Lloyd Spencer Davis Research
Penguins on the Screen
Penguins are arguably the world’s most loved animals. With documentaries like March of the Penguins and animated feature films like Happy Feet, penguins have proven to be the kings of the box office – but this is not a recent phenomenon. Lloyd has been examining the portrayal of penguins on screen from the time of the Antarctic cinematographers like Frank Hurley to natural historians like David Attenborough and finds that penguins have always proven to be a major curiosity for us. However, the persona of penguins as portrayed on the screen often bears little resemblance to the real thing. Lloyd has been investigating whether it matters when it comes to communicating the science associated with penguins.
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Enhancing Communication Skills in Science Students using New Media
This project is designed to develop the graduate attributes of science students via science communication, specifically through student publication on the web – a medium of learning and publication that students find engaging, staff increasingly see as practical, and employers value as relevant. The web also offers ready opportunities for cross-university and international collaboration, the latter having particular appeal for universities with a strong international focus in research and/or teaching.

Lloyd's co-investigators are Will Rifkin (University of Sydney), Nancy Longnecker (University of Western Australia) and Joan Leach (University of Queensland).

The project is attempting to identify, develop, and disseminate teaching strategies and resources suited to large classes in science; strategies that have students creating "new media," such as podcasts, blogs, webzines, and web sites. New media are an appropriate focus not only because of their increasing relevance professionally but because they engage university students in authentic tasks and work-integrated learning, strategies that have proven effective in development of graduate attributes.
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Science of Wine
Wine, in many ways, encapsulates so much about science: from geography to geology, from botany to chemistry, from ecology to physiology. Name a science and it is almost certain that it will apply in some way to the production and consumption of wine. This project is using wine and viticulture as a vehicle for communicating science relating to climate, soils, topography, landscape and winemaking. As part of this, students in SCOM 403 have been writing a blog about the science of wine.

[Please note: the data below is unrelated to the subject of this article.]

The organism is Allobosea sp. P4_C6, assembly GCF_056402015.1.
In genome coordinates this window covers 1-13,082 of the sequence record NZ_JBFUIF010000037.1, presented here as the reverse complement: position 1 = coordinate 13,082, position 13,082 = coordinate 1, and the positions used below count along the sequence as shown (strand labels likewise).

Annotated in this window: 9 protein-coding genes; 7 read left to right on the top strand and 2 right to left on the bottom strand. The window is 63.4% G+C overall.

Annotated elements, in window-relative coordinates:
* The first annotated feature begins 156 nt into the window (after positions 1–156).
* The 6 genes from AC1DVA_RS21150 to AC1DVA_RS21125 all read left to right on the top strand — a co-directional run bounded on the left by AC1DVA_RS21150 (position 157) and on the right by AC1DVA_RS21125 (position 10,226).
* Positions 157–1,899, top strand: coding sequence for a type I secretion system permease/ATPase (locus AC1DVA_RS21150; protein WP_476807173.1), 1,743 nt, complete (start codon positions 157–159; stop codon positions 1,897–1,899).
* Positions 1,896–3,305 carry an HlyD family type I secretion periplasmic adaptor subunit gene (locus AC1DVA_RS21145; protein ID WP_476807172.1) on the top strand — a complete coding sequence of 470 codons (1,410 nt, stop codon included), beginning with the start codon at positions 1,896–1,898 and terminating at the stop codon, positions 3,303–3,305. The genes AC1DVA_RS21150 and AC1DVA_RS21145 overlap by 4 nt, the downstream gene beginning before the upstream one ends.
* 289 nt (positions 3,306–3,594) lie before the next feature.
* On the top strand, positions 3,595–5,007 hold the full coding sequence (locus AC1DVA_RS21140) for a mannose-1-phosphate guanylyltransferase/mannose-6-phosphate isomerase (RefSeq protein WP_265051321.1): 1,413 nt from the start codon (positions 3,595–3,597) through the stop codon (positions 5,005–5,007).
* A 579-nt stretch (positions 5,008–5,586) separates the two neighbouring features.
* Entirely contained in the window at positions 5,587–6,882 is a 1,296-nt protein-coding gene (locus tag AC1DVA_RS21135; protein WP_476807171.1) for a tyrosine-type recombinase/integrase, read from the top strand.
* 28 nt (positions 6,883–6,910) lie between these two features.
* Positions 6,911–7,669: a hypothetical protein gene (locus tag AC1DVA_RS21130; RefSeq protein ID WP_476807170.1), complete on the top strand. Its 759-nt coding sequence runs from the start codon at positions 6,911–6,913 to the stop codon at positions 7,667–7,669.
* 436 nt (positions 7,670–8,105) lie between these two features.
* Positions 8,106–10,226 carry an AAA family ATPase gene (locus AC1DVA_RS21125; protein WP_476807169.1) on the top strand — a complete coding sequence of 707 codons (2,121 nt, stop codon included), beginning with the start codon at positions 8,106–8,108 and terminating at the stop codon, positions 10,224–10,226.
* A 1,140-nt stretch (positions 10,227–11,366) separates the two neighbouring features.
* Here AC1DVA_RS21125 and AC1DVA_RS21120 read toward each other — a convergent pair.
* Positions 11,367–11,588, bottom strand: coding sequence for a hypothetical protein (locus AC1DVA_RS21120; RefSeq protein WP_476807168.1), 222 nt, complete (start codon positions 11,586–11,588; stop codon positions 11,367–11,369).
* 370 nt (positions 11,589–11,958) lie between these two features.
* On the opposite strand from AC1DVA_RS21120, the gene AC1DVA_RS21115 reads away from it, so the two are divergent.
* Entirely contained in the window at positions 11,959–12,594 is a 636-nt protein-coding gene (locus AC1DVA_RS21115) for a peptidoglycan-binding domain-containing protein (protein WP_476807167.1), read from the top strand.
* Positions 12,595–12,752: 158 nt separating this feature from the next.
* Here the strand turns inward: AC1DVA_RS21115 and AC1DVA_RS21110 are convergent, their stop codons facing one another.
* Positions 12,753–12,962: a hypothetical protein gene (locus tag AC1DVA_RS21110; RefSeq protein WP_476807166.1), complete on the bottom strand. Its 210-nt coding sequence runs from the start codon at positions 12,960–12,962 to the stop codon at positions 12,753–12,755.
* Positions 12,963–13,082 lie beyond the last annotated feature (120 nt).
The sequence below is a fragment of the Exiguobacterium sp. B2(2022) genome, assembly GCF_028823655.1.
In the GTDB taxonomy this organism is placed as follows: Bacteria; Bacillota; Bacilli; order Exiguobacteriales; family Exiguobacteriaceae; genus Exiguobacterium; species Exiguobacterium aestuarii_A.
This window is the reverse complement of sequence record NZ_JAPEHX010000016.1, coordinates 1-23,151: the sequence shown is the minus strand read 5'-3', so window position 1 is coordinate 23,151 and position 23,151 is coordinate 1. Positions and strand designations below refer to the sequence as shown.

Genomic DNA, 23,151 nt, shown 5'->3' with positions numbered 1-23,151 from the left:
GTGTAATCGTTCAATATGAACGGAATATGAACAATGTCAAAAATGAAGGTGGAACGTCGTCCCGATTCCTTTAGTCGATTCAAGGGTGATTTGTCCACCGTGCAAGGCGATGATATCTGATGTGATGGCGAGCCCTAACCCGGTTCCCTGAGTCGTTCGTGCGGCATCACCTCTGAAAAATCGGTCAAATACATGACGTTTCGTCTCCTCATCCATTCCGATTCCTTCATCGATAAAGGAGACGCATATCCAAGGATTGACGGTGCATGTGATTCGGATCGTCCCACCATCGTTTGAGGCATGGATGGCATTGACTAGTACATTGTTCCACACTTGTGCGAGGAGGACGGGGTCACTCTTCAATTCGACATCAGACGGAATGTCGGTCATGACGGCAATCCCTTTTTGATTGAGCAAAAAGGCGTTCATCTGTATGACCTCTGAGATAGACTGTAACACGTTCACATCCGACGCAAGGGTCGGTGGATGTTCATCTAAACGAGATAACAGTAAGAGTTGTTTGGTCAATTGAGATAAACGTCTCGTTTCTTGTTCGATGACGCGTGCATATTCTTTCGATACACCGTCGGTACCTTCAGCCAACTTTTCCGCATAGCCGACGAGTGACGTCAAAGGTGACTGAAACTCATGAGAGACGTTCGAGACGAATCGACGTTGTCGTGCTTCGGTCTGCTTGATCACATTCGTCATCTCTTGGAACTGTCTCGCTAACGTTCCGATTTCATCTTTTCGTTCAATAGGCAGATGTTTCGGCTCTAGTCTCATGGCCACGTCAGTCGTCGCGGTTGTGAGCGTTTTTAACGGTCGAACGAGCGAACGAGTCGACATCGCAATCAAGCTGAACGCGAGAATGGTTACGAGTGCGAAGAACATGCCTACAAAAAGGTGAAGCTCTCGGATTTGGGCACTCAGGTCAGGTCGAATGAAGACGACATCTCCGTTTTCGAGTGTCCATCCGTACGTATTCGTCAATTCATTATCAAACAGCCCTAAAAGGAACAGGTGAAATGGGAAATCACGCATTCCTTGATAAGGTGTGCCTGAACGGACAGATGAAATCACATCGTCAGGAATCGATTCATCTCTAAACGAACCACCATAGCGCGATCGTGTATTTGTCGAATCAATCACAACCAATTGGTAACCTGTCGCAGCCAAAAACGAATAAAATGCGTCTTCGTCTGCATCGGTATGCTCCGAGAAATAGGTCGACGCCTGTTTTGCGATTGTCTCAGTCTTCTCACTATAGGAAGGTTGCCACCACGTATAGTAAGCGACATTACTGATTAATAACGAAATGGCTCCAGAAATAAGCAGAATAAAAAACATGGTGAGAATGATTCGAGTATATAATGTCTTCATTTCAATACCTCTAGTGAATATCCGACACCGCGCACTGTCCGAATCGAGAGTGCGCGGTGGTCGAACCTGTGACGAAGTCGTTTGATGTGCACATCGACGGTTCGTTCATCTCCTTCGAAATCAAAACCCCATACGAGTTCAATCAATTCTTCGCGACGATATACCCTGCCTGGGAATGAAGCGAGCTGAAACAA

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The Representation of Climate Change and Environmental Stories on Television News
Climate Change has been identified as the single most important threat facing the future of humankind and the ecology of our planet Earth. Yet studies show that the vast majority of the public do not understand the science or the evidence as to why human-induced global warming should pose such a risk. By and large, the main source of information on climate change for the public comes from television news.

Working in association with Bienvenido Leon (University of Navarra, Spain), as well as Jenny and Michael Bourk from the University of Otago, this study sets out to ask the question: how are climate change and other environmental issues reported on television news broadcasts in New Zealand and Spain?
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The Representation of Climate Change and Environmental Stories on Television News
As a follow up to his book Looking for Darwin, Lloyd is researching and writing a biography about Henry David Thoreau and his philosophy.

Lloyd came to Thoreau late: he discovered Thoreau in his early twenties when he read Walden, which is ostensibly a book about life by a small lake called Walden Pond but really is a philosophy for how to live in this world. Lloyd discovered in Thoreau a view of nature that resonated with his own.
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National Parks as vehicles for Science Communication
Just as winemaking as a process encapsulates aspects of virtually all sciences, national parks are internationally recognized venues that can be foci for a multitude of science stories.

By definition, national parks are usually associated with a region of special significance. Often this will include sites of geological or geographical uniqueness. Often national parks will contain unique combinations of flora and fauna.

Most marketing and information about national parks promotes the key points of interest in a superficial "gee whiz" sort of way. Yet these attractions typically have major science stories sitting behind them – from Yellowstone's Old Faithful geyser to the kiwis of Rakiura. This project is looking to unveil those stories and measure the effectiveness of using well-known landmarks and iconic creatures as a means of conveying science.
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